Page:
Yet, it is encouraged for the hearing to at least try to communicate
                               with the deaf. Doyle gives his words of advice when it comes to over-
                               coming that communication barrier.
                                  “Don’t be afraid or uncomfortable; just approach the deaf people
                               and don’t be shy,” Doyle says. “Everyone can write if you can’t sign.”
                                  Meredith Shelby, who is a senior advertising major from Denton
                               and a hearing member and officer of Silent Raiders, says she likes the
   Stephen Doyle,              experience the club has to offer.
president of Silent               “I really enjoy this club because it allows me to use my sign lan-
 Raiders, showing              guage in a natural environment, and it allows me to socialize with
    an example of              people that not everyone can communicate with,” Shelby said. “This
   a sign language             club is laid back, because it’s designed to be fun.”
           gesture.               This group has plans for the year to get active on and off of the
  32 * Tech imPRESSions
                           Statistics on the Hearing Impaired
   Chances of encountering a deaf or hard of hearing individual are good, because there are approxi-
mately 20 million deaf or hard of hearing people living in the United States today, according to the Gal-
laudet Research Institute.

             Statistics according to:

                                   Have Hearing Problems                       Percentage of
        age Group                  (both deaf and hard of hearing)             u.S. Populaton
        Ages 3-17                              968,000                                1.8
        Ages 18-34                            2,309,000                               3.4
        Ages 35-44                            2,380,000                               6.3
        Ages 45-54                            2,634,000                              10.3
        Ages 55-64                            3,275,000                              15.4
        Ages 65+                              8,729,000                              29.1

      Tech campus. Because attendance at club meetings has grown tremendously this year, more
      events have been planned, Shelby says.
          Some of these events include meetings every second Tuesday of the month, Deaf Chats
      every Friday night at Starbucks (which is linked with the Lubbock community), a Silent
      Raiders dinner, and a bowling night. The club signed a song at the Carol of Lights in De-
          They also have a goal that may be a little higher on the scale of importance: They want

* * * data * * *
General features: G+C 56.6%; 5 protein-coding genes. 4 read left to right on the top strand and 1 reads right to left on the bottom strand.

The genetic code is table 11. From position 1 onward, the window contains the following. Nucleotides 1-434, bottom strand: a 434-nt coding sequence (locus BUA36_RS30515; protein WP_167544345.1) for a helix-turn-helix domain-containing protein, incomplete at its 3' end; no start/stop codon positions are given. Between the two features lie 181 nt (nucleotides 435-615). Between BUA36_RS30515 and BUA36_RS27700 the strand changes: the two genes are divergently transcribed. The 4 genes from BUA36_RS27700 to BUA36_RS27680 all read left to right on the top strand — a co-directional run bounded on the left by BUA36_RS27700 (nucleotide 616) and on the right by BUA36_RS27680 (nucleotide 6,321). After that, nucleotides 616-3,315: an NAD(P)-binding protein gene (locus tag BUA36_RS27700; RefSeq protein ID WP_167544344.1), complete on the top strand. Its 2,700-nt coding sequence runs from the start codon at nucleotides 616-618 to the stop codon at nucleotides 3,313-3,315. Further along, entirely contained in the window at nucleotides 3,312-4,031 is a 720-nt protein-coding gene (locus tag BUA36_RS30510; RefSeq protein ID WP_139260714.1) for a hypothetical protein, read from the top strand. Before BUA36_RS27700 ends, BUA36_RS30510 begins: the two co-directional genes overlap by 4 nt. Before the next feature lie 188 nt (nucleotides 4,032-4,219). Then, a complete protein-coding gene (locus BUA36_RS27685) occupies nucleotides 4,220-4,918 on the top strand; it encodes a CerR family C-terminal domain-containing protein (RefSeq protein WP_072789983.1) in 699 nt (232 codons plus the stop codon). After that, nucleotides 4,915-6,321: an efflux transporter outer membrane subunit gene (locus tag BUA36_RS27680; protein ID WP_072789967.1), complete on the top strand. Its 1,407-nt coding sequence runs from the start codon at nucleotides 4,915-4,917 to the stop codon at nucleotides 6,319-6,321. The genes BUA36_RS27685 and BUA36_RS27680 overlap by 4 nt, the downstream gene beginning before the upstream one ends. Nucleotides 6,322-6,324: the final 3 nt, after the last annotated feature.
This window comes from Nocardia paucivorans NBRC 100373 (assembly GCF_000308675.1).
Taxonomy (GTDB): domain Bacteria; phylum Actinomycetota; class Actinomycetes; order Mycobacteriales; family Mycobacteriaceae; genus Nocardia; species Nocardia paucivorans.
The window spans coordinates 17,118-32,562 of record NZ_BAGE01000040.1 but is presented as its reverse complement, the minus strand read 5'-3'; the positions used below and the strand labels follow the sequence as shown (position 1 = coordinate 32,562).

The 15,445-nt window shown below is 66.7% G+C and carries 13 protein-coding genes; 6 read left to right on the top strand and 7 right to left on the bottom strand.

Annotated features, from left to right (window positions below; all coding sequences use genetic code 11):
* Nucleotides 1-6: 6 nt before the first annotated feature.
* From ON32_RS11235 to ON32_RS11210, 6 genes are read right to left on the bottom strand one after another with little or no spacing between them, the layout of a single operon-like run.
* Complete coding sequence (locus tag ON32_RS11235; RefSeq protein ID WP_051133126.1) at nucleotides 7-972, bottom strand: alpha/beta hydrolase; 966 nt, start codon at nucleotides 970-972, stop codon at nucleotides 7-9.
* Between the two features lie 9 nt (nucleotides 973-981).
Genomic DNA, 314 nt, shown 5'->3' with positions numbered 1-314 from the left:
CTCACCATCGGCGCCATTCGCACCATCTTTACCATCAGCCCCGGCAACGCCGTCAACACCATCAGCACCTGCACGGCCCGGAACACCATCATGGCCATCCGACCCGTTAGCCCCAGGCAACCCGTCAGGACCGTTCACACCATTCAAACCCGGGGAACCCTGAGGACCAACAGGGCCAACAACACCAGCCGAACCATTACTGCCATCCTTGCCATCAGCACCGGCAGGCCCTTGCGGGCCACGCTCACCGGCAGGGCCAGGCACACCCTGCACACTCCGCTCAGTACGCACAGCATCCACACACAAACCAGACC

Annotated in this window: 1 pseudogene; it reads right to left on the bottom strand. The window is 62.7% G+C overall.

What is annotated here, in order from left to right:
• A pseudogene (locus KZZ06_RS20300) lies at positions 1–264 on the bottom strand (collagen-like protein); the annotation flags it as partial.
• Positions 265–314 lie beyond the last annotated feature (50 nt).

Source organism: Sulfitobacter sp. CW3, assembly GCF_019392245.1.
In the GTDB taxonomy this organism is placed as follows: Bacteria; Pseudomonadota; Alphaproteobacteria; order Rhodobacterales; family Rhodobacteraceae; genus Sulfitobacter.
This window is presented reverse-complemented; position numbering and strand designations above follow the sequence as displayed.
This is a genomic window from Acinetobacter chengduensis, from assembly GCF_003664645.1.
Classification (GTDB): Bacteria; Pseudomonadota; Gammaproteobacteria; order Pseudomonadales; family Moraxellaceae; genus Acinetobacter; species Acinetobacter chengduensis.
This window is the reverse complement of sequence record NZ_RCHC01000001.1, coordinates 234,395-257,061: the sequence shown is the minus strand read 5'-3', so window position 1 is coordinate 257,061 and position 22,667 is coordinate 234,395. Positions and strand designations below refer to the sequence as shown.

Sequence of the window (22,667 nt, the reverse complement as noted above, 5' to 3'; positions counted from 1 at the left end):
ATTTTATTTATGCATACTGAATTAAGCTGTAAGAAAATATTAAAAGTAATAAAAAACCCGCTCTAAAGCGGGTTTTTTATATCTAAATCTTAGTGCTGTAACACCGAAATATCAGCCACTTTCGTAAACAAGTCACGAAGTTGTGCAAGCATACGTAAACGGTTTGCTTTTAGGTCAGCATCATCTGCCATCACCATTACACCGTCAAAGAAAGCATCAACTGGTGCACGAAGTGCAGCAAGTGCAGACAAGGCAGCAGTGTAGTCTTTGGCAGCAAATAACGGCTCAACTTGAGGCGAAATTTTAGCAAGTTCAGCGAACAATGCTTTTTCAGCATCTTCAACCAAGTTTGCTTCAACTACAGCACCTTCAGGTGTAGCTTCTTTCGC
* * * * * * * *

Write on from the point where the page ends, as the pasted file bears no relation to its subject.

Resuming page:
everyone in the club, in the ASL classes, and in general to learn the basics of communicat-
      ing with the deaf. It does not necessarily have to be through ASL, but through effort and
          Tech offers ASL as a foreign language, and a minor in ASL can be achieved by anyone
      who does not mind standing in line for the wait to register in the classes. Since there are
      only 15 ASL classes currently being taught, the chance to register for the classes is given to
      those who are in line first.
          Sam Frederick, a second-year ASL student, a senior exercise and sports science major
      from Shattuck, Okla., found waiting in line worth the effort.
          “I got in line at 4:30 in the morning to be able to sign up for ASL classes, and when I got
      there, the line was already pretty long,” Frederick says. “It’s a class that is in high demand;
      so if I really wanted to get in the program, I had to get up at 4 a.m. to go stand in line with
      everyone else that really wanted in.
          “I thought ASL would be interesting to learn since it’s a language that you don’t need
      your voice for, and so far it has been very interesting and fun to learn,” he says.
          This program is fairly new; it only became an option at Tech six years ago.
          “There’s not another college in Texas that offers the program we have,” Hays says. “The
      program is a great opportunity for Texas Tech students.”

                                                                                                            Tech imPRESSions * 33

                                              ’t W
                                                        It A
                                                                                                         e it

                         pho y Emi
                            to b ly H
                                yS    u
                                   han tchen
                                      na      s
                                             lo            r

                                                                                                                    R             ,
                                                                                                                         eality TV celebrity maga-
                                                                                                                     zines and the Internet are
                                                                                                                    shaping lives in what many
                                                                                                                  Texas Tech students think is an
                                                                                                                  unhealthy way.